We live in a world where "I'm sorry" is a courteous thing to say. It is necessary, and without saying or hearing it, we automatically assume disrespect. The word "sorry" has lost its true meaning in all of the chatter.
We use "I'm sorry" for anything and everything. I say "I'm sorry" when I bump into someone, just the same as I say "I'm sorry" for treating someone poorly or doing something actually wrong.
How can these things mean the same? How can it mean anything in a situation when you are truly sorry when you previously used it in the context of "I'm sorry for being late."
These two issues are not on the same level, and are not held to the same standards, so why do we use the same method to "help" the polar opposite situations.
I stumbled upon this way of thinking while scrolling through Pinterest now night, and I thought "Maybe I should take this into consideration."
Because I have trouble excepting "I'm sorry" from other people when there is an actual problem in my life. It does not feel authentic anymore. It is overused and over said. And sometimes I still get all frazzled when someone walks in front of me without saying anything.
But that's okay, because I know that at some point in time, I will be in a place where I do not need to hear it or say it anymore. "Pardon me" works just the same.
Instead of "I'm sorry for being late" you can replace it with "thank you for waiting on me."
Instead of "I am sorry for being so emotional, irrational, angry, rude, etc" we can say "thank you for being patient with me."
Instead of "I am sorry the house is a mess," how about "thank you for accepting the way I live."
Instead of "I am sorry for what you are going through," we can replace it with, "thank you for trusting me enough to share this information about your life. This is a really difficult situation, it must be really hard on you."
Instead of "I am sorry for ranting," we can say "Thank you for listening to me."
Instead of "I am sorry to ask for another favor," how about "thank you for helping me."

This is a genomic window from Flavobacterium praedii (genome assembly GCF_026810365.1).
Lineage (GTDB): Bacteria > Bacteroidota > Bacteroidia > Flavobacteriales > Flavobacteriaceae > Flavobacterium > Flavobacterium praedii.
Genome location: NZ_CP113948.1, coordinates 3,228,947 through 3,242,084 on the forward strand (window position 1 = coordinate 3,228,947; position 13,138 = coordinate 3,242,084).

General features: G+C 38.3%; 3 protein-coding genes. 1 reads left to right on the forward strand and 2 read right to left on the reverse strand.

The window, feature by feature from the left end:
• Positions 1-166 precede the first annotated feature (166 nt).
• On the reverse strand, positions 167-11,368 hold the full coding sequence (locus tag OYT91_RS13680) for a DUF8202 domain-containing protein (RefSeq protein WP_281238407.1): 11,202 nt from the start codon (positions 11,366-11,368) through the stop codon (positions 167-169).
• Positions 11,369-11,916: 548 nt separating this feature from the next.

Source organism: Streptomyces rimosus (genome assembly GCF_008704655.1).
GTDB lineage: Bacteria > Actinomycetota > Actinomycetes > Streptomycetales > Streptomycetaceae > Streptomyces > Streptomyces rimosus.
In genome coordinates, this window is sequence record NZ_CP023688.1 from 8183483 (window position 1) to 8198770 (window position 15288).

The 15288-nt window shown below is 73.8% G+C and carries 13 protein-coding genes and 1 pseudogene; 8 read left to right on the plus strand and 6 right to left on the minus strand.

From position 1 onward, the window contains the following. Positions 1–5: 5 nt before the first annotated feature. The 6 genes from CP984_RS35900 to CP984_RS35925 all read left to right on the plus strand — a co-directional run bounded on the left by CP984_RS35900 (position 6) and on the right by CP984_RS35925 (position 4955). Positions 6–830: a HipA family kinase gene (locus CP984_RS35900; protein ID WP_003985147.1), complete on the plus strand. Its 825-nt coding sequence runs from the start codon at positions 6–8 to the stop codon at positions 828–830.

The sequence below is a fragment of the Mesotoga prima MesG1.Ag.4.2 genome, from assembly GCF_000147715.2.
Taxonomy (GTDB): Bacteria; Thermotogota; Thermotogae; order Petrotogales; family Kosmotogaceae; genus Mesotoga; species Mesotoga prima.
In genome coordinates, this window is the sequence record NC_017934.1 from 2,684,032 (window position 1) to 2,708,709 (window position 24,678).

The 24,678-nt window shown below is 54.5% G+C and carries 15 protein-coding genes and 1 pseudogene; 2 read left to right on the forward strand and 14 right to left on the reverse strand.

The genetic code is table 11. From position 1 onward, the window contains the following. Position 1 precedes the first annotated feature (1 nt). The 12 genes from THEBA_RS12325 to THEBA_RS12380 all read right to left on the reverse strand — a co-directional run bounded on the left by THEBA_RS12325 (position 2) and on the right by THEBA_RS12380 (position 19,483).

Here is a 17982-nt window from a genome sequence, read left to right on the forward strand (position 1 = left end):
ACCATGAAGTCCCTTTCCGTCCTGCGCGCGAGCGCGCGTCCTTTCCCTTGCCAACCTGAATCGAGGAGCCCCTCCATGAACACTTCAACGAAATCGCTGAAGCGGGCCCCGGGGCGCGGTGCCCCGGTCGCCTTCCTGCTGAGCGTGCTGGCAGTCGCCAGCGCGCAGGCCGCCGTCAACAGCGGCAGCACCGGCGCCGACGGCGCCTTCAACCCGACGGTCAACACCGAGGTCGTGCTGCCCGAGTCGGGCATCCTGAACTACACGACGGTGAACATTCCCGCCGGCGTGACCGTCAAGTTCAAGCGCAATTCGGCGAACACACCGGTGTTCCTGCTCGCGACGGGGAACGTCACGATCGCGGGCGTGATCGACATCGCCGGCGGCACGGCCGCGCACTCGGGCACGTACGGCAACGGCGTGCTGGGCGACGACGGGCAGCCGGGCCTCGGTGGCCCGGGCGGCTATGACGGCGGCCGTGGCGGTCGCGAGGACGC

Instead of "I am sorry I made a mistake," we can use "thank you for pointing out my mistake. I will try not to do it again."
I am sorry makes everything about yourself. When you are apologizing for something you have done, it brings negativity to self. While sometimes, we need to
When someone tells us "I'm sorry you are going through this." we generally tend to respond with "It is okay, it is not your fault."
You see, when we apologize, we invalidate what the other is feeling and going through, making the situation about ourselves. When you are apologizing for something someone else is going through like a loss or a really tough situation, you are setting them up to make the it about you, whether it is your intention or not.
What if we started turning that negativity into something more positive? What about, "This is a tough thing you are dealing with, and you are handling it the best you can."
It means the same thing. It means we care, and because we care, we want to apologize. But we do not need to. When is the last time you did something, apologized for it, and never did it again?
Because I run late all of the time, I bump into people a lot, I get deep in my emotions constantly, I do not live in a perfectly picked-up area, and I am probably always going to talk a lot. I have previously apologized for all of these things, so what am I really apologizing for?
Apologizing for everything only makes us look at more negative things about ourselves and then brings that negativity to others. Thanking people not only validates them but brings gratitude into your life at the same time.
It helps you to look at everything that others do for you to accept you. On top of all of this, it radiates positivity. It lets the other person know that you notice what they have done for you. We can care without apologizing, unless it is truly necessary.
As I have begun trying to do this more, I have noticed a few changes in my life. Not only do I notice more things to be grateful for, but I also have noticed changes in relationships because they can receive a different and positive message of gratitude for them, and above all, the words "I'm sorry" when used in a correct situation, have begun to actually mean something to me again. When you change the way you look at things, the things you look at change.